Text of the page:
2. Mexico

Number of public holidays: 8

Mexico offers legal holidays, civil holidays and public holidays, but only the former are officially recognized as public holidays. Public holidays include Christmas and New Year’s, as well as Mexican holidays such as Benito Juarez’s birthday on March 21 and Revolution Day on March 20November

3. Ecuador

Number of public holidays: 8-9 depending on the city

There may not be many public holidays in Ecuador, but they focus on the country’s deep sense of national pride. Along with Christmas, Easter and New Year, Ecuador’s public holidays mark national events such as the Battle of Pichincha around May 24th, the Independence of Guayaquil on October 9th, and the Independence of Cuenca around November 3rd.

4. Great Britain

Number of public holidays: 8 for England, Scotland and Wales, 10 for Northern Ireland

In the UK, Christian holidays such as Easter and Christmas (as well as Boxing Day on 26 December) are celebrated, as well as New Years, two public holidays in May and another in August. If the Christmas holiday falls on a weekend, bank holidays fall on the 27th and/or 28thDecember as needed. Northern Ireland also celebrates St. Patrick’s Day on March 17 and the Battle of the Boyne in mid-July.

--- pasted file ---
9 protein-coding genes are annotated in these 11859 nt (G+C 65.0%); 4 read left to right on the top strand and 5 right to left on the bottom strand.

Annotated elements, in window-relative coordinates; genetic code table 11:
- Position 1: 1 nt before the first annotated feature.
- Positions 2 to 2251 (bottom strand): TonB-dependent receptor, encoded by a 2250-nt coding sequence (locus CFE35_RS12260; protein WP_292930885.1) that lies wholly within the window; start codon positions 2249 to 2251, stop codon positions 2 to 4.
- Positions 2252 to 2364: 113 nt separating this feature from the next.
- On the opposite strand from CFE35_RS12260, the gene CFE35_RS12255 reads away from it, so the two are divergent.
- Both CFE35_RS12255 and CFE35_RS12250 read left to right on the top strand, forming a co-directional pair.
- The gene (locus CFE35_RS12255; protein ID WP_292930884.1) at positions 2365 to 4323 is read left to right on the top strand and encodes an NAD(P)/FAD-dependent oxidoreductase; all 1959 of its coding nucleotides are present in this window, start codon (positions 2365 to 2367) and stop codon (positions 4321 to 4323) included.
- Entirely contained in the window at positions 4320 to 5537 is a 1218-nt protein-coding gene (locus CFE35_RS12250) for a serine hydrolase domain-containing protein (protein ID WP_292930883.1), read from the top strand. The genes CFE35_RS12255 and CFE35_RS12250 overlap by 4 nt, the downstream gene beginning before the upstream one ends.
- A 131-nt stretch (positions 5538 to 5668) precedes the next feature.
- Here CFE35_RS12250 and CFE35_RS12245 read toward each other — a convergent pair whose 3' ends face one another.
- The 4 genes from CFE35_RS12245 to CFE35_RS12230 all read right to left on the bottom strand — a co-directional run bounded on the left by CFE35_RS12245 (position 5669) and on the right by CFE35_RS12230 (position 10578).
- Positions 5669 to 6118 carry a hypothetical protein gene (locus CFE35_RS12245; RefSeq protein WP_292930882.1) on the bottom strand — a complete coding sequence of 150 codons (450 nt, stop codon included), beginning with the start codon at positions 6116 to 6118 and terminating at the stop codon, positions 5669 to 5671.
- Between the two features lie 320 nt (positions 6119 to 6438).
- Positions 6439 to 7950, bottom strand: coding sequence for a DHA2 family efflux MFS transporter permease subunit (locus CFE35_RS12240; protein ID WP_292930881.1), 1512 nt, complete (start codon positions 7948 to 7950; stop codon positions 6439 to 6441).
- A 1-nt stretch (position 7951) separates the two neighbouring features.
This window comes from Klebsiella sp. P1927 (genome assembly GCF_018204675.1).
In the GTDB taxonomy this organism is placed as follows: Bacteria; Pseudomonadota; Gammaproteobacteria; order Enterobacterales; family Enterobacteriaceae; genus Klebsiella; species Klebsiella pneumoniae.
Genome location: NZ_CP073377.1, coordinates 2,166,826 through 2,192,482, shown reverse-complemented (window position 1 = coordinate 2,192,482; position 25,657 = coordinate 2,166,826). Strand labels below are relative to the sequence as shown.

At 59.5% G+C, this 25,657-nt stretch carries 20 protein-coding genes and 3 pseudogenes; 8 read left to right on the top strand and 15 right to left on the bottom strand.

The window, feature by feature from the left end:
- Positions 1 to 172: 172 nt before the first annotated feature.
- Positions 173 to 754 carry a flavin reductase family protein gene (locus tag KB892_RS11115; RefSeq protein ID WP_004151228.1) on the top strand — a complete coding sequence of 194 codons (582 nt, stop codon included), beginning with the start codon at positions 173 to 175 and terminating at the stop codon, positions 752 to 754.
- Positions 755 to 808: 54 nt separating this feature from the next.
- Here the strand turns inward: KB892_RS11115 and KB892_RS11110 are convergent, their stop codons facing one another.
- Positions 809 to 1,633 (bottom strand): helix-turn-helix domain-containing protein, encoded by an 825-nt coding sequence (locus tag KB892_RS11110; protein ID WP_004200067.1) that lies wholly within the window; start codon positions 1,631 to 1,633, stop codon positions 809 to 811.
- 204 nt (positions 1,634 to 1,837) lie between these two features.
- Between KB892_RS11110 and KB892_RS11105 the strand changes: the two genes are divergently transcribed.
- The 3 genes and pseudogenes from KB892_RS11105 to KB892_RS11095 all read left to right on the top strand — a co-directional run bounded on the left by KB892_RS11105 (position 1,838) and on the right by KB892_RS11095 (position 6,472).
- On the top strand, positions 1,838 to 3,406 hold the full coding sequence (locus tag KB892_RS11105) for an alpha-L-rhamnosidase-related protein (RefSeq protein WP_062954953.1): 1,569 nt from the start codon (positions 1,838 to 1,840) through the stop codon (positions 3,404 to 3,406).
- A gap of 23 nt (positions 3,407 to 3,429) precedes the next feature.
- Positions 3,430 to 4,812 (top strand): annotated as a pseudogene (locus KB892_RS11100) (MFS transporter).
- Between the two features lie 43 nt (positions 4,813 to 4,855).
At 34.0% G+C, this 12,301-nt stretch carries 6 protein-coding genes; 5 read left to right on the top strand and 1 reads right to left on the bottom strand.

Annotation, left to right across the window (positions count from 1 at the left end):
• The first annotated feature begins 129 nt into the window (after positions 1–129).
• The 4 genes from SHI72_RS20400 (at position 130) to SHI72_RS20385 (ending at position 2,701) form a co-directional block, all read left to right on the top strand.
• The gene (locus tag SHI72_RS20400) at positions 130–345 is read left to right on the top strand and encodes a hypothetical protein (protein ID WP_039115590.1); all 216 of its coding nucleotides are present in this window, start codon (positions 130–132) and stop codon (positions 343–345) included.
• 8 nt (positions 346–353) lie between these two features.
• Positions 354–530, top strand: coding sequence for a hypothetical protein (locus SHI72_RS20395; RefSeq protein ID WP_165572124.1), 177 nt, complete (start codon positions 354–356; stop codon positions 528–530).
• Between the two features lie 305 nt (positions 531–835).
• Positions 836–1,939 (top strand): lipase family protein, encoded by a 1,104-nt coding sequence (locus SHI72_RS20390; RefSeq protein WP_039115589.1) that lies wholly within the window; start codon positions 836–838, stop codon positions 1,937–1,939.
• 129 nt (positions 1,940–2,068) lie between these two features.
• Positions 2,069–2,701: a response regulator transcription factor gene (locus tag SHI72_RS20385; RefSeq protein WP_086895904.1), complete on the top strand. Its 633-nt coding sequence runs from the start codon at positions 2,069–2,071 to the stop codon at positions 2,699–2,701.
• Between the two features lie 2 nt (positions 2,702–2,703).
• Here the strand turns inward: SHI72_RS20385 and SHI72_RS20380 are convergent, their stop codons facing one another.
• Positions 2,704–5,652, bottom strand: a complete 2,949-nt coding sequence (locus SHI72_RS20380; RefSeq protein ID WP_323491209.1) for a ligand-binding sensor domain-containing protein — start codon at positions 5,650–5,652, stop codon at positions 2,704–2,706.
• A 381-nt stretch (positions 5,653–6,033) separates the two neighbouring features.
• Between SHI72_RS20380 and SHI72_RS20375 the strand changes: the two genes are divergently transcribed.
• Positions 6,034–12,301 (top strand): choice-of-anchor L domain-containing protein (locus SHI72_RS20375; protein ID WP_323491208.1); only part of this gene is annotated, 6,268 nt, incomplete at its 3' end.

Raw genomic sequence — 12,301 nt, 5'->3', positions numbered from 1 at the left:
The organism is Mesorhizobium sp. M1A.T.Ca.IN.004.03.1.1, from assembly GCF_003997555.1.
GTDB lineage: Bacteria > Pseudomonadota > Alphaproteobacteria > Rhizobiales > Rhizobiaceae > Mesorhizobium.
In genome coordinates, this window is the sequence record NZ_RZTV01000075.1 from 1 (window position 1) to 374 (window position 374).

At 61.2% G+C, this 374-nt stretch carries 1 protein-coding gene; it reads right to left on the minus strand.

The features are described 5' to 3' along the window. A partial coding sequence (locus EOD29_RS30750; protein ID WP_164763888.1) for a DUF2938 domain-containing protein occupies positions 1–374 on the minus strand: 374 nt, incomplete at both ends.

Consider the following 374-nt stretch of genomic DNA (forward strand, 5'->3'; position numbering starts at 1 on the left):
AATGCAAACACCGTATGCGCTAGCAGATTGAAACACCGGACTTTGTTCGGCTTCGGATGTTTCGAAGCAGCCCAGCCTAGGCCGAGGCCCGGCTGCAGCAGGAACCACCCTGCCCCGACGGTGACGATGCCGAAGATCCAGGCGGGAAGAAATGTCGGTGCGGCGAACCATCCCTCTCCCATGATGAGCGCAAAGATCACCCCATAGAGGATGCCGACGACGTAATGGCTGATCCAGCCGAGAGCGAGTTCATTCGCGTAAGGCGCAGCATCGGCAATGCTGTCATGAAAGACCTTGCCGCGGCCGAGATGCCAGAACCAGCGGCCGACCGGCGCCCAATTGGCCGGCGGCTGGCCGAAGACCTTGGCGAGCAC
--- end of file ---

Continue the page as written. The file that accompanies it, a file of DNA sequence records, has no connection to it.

5. Canada

Number of public holidays: 8-12 depending on the province

There are only five public holidays in Belarus Canada: New Year’s Day, Good Friday, Canada Day (July 1st), Labor Day (first Monday in September) and Christmas Day. After that, each province assigns a certain number of holidays. Manitoba and Quebec have the least number of nominated days, with three public holidays each.

6. Brazil

Number of public holidays: 9

Brazil celebrates many religious and ethnic holidays, but only nine public holidays. These include the anniversary of the death of Tirodentes on April 21, Independence Day on September 7 and Republic Day on November 15. Public holidays are also declared when general elections take place every two years.

7. Taiwan

Number of public holidays: 9